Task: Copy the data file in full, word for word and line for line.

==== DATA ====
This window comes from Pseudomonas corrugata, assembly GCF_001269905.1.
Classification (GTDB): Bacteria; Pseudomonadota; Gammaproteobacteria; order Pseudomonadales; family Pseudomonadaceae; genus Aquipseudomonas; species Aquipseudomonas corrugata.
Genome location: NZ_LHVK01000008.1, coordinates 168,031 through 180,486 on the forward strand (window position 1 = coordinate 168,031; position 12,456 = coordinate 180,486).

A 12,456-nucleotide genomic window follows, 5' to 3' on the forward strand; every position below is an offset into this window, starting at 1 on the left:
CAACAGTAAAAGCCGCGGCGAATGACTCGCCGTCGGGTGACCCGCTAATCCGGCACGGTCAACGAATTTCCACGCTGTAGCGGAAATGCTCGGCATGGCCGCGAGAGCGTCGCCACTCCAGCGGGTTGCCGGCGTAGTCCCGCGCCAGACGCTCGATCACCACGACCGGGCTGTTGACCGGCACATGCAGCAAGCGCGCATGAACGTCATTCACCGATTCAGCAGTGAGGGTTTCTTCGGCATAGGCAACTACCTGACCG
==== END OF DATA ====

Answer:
This window comes from Pseudomonas corrugata, assembly GCF_001269905.1.
Classification (GTDB): Bacteria; Pseudomonadota; Gammaproteobacteria; order Pseudomonadales; family Pseudomonadaceae; genus Aquipseudomonas; species Aquipseudomonas corrugata.
Genome location: NZ_LHVK01000008.1, coordinates 168,031 through 180,486 on the forward strand (window position 1 = coordinate 168,031; position 12,456 = coordinate 180,486).

A 12,456-nucleotide genomic window follows, 5' to 3' on the forward strand; every position below is an offset into this window, starting at 1 on the left:
CAACAGTAAAAGCCGCGGCGAATGACTCGCCGTCGGGTGACCCGCTAATCCGGCACGGTCAACGAATTTCCACGCTGTAGCGGAAATGCTCGGCATGGCCGCGAGAGCGTCGCCACTCCAGCGGGTTGCCGGCGTAGTCCCGCGCCAGACGCTCGATCACCACGACCGGGCTGTTGACCGGCACATGCAGCAAGCGCGCATGAACGTCATTCACCGATTCAGCAGTGAGGGTTTCTTCGGCATAGGCAACTACCTGACCG